Enthusiasts for Hard Power

On the day that Harry S. Truman left the presidency in January 1953, he and senior members of his administration enjoyed a long, bittersweet luncheon at the Georgetown house of his secretary of state, Dean Acheson. Truman then took the train back to Independence, Mo., wrote his memoirs, established a presidential library and spoke out sharply on the politics of the Ike Age. Acheson stayed in Washington, however, pursued a lucrative career as an attorney, published his own recollections and thrived as an elder statesman. Yet of all the associates who had gathered that January day, he remained closest to Truman.

Surface appearances would have predicted him to be among the most distant. Truman was the son of a failed Missouri farmer and livestock trader, Acheson the offspring of a prominent Episcopal cleric. Truman’s formal education had begun and ended with the Independence public schools; Acheson attended Groton, Yale and Harvard Law. Truman was a marginal middle-class striver who failed in one business venture after another before turning to politics. Acheson moved from Harvard to a clerkship with Supreme Court Justice Louis Brandeis, joined a leading Washington law firm and made his way into government through the good offices of Harvard professor and future Supreme Court Justice Felix Frankfurter. Truman enjoyed friendships with bourbon-drinking pols; Acheson, a martini man, hobnobbed with scholars and intellectuals.

Yet each panders after the other’s good opinion in this extensive correspondence. The letters reveal that both men, for all their differences in experience, shared common values and possessed similar temperaments. Both were ideological liberal Democrats, suspicious of big business and devoted to civil liberties. Both were Cold Warriors, convinced that their great achievement was the North Atlantic alliance and the postwar structure of containment that had blocked Soviet expansion into Western Europe. While detesting demagogic anti-communism of the McCarthyite variety, they had no patience with the squishy negotiate-without-conditions faction of their own Democratic Party. (Acheson to his dying day believed that the proper response to Soviet missiles in Cuba would have been to unleash Gen. Curtis LeMay’s bombers.)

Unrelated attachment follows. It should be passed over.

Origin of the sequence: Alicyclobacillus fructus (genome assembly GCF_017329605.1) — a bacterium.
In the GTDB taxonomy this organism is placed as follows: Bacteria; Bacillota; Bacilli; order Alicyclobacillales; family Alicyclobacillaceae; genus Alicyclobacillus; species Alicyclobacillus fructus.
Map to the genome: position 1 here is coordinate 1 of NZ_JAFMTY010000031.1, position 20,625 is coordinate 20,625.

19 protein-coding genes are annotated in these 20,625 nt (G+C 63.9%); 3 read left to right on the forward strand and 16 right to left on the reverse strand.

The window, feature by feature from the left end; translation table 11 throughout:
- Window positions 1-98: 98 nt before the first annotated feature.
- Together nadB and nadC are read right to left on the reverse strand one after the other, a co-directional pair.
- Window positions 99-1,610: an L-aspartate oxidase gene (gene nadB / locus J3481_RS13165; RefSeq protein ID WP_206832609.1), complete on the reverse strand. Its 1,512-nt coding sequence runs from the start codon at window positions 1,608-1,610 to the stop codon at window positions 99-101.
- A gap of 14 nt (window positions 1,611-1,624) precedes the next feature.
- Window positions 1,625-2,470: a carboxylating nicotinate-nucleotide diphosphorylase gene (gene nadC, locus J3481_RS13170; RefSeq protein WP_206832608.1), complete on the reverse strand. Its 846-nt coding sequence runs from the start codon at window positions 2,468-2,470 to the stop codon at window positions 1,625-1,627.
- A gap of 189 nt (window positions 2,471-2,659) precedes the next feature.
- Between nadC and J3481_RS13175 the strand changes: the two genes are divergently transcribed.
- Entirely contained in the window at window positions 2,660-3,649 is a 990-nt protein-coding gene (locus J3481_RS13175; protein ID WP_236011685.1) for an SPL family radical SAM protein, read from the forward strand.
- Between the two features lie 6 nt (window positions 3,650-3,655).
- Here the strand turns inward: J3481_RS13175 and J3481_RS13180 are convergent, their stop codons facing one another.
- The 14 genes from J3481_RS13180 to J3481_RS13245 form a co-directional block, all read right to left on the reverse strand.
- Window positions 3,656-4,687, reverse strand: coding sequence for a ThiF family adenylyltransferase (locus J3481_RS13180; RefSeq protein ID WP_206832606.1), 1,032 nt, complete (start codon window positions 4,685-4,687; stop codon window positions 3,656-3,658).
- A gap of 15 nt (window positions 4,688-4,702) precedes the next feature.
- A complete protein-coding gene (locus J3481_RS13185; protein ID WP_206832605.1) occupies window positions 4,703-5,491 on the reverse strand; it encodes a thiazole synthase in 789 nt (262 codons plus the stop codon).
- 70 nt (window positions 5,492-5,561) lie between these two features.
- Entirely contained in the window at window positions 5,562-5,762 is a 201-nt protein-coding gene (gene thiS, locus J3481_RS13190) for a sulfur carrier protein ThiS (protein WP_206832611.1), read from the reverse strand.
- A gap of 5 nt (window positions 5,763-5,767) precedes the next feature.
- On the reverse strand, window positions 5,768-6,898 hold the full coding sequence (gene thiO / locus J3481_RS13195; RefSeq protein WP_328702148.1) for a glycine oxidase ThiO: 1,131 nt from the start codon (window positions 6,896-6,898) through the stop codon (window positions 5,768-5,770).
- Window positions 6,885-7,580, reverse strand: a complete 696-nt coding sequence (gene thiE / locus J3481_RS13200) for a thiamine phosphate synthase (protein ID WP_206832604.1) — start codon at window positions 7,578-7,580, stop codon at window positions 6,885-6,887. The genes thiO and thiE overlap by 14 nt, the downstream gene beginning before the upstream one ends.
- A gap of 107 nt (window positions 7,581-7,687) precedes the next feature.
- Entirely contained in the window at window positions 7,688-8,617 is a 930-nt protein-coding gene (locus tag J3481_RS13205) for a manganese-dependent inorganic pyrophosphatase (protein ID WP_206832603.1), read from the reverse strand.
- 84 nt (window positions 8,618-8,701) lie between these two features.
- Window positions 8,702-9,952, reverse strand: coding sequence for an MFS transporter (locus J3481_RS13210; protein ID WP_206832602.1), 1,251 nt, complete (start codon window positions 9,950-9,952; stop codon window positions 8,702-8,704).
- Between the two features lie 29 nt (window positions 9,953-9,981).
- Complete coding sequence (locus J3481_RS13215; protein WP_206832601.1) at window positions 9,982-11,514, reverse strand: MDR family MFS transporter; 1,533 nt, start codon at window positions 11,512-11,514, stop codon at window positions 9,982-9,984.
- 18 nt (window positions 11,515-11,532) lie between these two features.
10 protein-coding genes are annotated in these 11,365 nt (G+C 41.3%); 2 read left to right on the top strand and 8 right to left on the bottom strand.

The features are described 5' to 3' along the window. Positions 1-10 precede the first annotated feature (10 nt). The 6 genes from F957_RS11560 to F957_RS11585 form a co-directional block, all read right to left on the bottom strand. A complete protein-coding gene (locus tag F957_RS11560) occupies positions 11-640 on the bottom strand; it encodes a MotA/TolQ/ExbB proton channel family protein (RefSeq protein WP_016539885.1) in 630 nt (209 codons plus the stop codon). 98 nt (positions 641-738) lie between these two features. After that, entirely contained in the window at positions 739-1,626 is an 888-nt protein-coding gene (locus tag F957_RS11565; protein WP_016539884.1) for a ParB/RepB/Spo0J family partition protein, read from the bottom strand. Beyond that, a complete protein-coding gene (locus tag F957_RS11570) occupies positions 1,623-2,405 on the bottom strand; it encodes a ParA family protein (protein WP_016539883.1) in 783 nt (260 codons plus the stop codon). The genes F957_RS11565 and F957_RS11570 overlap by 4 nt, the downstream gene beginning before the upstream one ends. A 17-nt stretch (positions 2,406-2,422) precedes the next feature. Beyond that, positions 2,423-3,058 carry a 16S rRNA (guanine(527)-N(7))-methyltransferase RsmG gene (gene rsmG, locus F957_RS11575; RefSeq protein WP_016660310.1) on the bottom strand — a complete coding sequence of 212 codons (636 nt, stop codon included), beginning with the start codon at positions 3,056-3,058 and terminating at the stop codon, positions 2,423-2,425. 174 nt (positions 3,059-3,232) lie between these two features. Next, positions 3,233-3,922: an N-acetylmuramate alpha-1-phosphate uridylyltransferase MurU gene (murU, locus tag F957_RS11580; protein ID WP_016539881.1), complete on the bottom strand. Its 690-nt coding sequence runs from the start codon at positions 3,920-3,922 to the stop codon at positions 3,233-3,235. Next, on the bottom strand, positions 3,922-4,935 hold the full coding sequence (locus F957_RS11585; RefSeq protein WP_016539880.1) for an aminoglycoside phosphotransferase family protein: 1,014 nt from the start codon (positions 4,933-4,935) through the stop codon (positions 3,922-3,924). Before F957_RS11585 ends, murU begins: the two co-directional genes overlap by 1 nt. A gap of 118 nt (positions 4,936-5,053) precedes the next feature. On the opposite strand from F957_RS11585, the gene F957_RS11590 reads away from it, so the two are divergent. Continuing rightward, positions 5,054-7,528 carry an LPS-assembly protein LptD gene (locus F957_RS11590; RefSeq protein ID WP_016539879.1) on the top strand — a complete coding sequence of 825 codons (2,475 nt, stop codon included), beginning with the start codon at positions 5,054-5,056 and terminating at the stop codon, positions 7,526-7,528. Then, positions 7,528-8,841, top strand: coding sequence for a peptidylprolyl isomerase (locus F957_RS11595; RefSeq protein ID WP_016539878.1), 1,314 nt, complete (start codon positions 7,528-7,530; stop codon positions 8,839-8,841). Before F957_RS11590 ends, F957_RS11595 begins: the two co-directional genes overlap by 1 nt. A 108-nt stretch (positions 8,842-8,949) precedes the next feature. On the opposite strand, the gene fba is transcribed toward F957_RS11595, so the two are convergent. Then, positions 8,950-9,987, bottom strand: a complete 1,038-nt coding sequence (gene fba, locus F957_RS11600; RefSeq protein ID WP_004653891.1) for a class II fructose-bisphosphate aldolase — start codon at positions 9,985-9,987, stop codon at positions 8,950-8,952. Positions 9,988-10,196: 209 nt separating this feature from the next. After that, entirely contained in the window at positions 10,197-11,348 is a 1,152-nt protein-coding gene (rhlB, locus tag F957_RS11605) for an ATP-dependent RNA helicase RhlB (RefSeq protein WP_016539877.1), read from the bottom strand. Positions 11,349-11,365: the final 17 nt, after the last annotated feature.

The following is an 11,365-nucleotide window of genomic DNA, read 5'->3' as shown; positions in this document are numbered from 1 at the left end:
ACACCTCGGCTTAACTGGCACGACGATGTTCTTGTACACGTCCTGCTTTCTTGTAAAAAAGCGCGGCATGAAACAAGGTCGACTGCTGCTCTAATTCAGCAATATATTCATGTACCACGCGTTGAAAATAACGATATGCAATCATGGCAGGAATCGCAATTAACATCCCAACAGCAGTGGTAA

After office, Acheson and Truman criticized both parties.

Both also put great stock in personal loyalty and practiced it to the point of impetuosity. Acheson needlessly did grave damage to himself and his policies by ostentatiously declaring, after the conviction of former State Department official (and covert Soviet agent) Alger Hiss for perjury in early 1950: “I do not intend to turn my back on Alger Hiss.” He offered his resignation to the president, who promptly declined it.

Truman recalled that he had been harshly criticized during his short tenure as vice president when he had commandeered an Air Force bomber to attend the funeral of “a friendless old man just out of the penitentiary”—his unsavory political patron, “Boss Tom” Pendergast of Kansas City. Truman’s enemies never let him forget the alleged misdemeanor; he remained proud of it. Acheson, never persuaded of Hiss’s guilt, was equally adamant.